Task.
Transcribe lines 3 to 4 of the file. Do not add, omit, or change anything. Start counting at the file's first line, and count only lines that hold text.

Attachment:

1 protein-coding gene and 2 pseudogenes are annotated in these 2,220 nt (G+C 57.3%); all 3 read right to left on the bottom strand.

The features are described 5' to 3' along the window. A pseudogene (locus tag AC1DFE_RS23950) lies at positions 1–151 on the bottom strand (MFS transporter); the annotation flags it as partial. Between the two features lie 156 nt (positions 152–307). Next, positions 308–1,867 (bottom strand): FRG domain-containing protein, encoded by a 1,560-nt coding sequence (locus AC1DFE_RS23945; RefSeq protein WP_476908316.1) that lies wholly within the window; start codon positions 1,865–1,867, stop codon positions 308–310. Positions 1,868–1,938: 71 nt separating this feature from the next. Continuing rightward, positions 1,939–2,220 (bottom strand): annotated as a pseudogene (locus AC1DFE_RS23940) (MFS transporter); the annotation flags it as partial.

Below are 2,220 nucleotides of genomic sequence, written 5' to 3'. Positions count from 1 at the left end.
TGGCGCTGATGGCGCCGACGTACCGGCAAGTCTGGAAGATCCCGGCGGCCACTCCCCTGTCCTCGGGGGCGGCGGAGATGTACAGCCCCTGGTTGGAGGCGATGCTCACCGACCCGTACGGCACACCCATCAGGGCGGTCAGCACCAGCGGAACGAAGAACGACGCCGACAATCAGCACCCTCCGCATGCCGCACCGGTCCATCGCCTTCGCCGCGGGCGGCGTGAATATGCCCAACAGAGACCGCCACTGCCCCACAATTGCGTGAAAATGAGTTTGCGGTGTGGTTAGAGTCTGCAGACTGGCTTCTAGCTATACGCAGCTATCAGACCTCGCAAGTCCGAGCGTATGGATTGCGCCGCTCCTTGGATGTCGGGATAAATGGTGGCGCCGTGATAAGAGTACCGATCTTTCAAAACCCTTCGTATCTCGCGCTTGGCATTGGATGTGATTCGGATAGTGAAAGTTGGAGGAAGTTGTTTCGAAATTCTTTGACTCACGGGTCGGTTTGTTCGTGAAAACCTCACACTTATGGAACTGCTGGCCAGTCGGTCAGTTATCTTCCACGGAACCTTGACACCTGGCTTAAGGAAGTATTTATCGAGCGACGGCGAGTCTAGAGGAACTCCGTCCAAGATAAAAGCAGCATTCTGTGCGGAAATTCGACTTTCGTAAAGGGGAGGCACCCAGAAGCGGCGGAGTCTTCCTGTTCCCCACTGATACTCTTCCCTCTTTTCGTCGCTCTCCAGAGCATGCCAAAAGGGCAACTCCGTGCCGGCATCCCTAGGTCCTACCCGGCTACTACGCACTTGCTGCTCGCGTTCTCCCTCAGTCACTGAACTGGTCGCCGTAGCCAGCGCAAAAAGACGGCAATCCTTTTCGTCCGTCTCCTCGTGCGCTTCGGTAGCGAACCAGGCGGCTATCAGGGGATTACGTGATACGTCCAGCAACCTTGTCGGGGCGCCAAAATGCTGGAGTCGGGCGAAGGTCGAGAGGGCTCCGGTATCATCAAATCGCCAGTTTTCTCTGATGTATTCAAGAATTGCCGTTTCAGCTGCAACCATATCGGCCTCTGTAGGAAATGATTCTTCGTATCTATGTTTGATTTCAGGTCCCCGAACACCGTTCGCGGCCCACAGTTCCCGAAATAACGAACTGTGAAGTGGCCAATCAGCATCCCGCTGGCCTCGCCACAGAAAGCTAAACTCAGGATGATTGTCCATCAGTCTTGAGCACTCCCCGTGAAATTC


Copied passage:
Below are 2,220 nucleotides of genomic sequence, written 5' to 3'. Positions count from 1 at the left end.
TGGCGCTGATGGCGCCGACGTACCGGCAAGTCTGGAAGATCCCGGCGGCCACTCCCCTGTCCTCGGGGGCGGCGGAGATGTACAGCCCCTGGTTGGAGGCGATGCTCACCGACCCGTACGGCACACCCATCAGGGCGGTCAGCACCAGCGGAACGAAGAACGACGCCGACAATCAGCACCCTCCGCATGCCGCACCGGTCCATCGCCTTCGCCGCGGGCGGCGTGAATATGCCCAACAGAGACCGCCACTGCCCCACAATTGCGTGAAAATGAGTTTGCGGTGTGGTTAGAGTCTGCAGACTGGCTTCTAGCTATACGCAGCTATCAGACCTCGCAAGTCCGAGCGTATGGATTGCGCCGCTCCTTGGATGTCGGGATAAATGGTGGCGCCGTGATAAGAGTACCGATCTTTCAAAACCCTTCGTATCTCGCGCTTGGCATTGGATGTGATTCGGATAGTGAAAGTTGGAGGAAGTTGTTTCGAAATTCTTTGACTCACGGGTCGGTTTGTTCGTGAAAACCTCACACTTATGGAACTGCTGGCCAGTCGGTCAGTTATCTTCCACGGAACCTTGACACCTGGCTTAAGGAAGTATTTATCGAGCGACGGCGAGTCTAGAGGAACTCCGTCCAAGATAAAAGCAGCATTCTGTGCGGAAATTCGACTTTCGTAAAGGGGAGGCACCCAGAAGCGGCGGAGTCTTCCTGTTCCCCACTGATACTCTTCCCTCTTTTCGTCGCTCTCCAGAGCATGCCAAAAGGGCAACTCCGTGCCGGCATCCCTAGGTCCTACCCGGCTACTACGCACTTGCTGCTCGCGTTCTCCCTCAGTCACTGAACTGGTCGCCGTAGCCAGCGCAAAAAGACGGCAATCCTTTTCGTCCGTCTCCTCGTGCGCTTCGGTAGCGAACCAGGCGGCTATCAGGGGATTACGTGATACGTCCAGCAACCTTGTCGGGGCGCCAAAATGCTGGAGTCGGGCGAAGGTCGAGAGGGCTCCGGTATCATCAAATCGCCAGTTTTCTCTGATGTATTCAAGAATTGCCGTTTCAGCTGCAACCATATCGGCCTCTGTAGGAAATGATTCTTCGTATCTATGTTTGATTTCAGGTCCCCGAACACCGTTCGCGGCCCACAGTTCCCGAAATAACGAACTGTGAAGTGGCCAATCAGCATCCCGCTGGCCTCGCCACAGAAAGCTAAACTCAGGATGATTGTCCATCAGTCTTGAGCACTCCCCGTGAAATTC